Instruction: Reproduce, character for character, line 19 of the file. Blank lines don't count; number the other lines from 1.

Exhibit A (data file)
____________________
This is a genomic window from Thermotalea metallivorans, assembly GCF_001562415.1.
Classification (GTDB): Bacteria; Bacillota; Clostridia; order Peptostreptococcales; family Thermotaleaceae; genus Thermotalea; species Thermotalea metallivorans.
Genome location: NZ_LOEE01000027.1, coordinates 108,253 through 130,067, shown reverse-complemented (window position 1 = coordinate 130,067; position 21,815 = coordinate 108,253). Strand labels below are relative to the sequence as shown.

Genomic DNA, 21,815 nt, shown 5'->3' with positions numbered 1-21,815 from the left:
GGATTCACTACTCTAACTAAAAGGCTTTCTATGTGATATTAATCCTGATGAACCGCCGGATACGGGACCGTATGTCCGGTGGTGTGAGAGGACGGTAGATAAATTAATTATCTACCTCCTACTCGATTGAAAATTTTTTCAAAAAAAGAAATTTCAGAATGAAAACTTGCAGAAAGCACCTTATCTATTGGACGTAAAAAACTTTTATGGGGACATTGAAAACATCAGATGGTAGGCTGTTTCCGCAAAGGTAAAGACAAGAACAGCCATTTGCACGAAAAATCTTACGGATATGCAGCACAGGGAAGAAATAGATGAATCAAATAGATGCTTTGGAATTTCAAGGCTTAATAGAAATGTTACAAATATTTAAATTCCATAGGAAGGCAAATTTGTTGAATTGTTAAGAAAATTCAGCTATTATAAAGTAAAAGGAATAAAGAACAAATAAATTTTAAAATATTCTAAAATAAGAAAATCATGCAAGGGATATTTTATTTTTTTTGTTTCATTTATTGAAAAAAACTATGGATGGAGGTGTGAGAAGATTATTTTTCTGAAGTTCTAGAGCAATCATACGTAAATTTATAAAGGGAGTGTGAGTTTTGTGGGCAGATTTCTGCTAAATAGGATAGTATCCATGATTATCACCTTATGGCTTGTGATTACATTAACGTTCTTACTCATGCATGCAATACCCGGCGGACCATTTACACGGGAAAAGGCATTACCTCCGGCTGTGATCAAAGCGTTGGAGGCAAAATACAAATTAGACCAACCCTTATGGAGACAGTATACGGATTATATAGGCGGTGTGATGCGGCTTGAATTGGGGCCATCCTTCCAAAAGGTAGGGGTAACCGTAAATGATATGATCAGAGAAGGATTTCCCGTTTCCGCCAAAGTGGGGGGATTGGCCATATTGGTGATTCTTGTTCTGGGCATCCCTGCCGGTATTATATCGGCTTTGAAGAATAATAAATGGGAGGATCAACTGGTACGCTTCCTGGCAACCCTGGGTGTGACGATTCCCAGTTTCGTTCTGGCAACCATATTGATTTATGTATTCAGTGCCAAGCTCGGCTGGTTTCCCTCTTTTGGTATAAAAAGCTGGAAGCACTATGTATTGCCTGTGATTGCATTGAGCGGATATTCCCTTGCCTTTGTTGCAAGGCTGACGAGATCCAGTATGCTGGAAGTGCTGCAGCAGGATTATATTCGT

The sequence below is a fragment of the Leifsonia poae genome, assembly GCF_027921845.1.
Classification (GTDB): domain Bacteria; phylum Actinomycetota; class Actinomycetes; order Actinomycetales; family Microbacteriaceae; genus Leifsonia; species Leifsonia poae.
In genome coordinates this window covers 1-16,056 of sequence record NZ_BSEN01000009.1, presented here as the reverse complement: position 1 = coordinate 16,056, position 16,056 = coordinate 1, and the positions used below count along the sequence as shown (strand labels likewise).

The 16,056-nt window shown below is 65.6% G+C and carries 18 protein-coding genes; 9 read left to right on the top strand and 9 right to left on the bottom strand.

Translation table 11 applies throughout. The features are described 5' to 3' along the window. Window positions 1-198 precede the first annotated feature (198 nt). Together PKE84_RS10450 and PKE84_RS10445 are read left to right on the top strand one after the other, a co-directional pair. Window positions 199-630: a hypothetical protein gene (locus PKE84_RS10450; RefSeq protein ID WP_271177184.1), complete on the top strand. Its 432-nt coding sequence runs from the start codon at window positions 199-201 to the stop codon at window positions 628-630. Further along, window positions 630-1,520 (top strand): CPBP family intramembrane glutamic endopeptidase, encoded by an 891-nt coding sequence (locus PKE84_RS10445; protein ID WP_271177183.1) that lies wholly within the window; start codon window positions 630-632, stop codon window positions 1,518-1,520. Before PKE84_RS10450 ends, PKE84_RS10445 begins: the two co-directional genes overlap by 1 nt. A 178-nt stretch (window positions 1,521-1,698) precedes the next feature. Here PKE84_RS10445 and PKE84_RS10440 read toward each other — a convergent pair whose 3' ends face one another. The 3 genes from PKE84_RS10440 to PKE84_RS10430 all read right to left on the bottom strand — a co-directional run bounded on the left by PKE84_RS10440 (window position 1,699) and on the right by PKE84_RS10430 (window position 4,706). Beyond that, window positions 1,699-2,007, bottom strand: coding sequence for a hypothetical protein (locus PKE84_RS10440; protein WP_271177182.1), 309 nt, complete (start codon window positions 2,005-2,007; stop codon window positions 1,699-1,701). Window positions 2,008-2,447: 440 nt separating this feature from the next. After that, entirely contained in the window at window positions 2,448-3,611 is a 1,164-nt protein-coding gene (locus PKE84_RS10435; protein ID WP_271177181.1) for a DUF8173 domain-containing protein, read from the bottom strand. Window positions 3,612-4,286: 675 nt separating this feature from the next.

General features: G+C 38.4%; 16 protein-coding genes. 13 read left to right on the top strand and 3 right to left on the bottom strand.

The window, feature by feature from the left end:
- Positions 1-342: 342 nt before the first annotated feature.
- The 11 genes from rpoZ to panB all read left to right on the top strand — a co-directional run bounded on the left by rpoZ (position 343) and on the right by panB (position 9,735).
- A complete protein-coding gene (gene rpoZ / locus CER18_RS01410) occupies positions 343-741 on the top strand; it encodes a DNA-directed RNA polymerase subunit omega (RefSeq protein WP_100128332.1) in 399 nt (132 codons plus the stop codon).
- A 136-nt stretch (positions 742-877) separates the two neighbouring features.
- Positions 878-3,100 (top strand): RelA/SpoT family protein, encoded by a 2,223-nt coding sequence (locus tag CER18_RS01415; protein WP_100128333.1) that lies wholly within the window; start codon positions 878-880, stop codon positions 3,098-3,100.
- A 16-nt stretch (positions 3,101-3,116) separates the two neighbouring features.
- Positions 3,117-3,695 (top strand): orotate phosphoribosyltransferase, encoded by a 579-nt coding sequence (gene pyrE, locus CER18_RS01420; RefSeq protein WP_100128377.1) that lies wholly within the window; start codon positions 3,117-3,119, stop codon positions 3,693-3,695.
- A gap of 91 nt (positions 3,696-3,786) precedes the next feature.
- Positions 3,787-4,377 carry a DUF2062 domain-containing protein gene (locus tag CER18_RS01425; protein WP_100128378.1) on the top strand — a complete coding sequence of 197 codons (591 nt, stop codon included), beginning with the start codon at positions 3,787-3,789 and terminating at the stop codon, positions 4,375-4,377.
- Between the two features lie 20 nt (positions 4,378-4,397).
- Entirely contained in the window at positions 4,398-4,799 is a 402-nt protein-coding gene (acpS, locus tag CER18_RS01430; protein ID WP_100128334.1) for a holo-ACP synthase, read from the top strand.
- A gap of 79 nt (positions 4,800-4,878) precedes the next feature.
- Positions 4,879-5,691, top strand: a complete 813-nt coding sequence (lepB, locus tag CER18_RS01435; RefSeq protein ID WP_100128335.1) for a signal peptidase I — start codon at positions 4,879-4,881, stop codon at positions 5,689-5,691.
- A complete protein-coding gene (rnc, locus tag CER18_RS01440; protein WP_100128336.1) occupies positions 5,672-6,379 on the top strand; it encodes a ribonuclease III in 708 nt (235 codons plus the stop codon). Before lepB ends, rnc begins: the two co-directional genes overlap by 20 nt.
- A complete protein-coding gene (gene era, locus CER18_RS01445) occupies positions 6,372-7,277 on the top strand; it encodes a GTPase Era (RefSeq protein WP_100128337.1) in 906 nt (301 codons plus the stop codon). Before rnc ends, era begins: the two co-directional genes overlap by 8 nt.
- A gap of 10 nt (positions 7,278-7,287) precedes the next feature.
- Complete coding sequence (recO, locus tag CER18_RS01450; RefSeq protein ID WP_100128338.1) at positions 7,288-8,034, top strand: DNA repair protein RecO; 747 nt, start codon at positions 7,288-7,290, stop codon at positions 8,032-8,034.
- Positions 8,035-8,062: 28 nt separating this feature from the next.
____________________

- Positions 3,117-3,695 (top strand): orotate phosphoribosyltransferase, encoded by a 579-nt coding sequence (gene pyrE, locus CER18_RS01420; RefSeq protein WP_100128377.1) that lies wholly within the window; start codon positions 3,117-3,119, stop codon positions 3,693-3,695.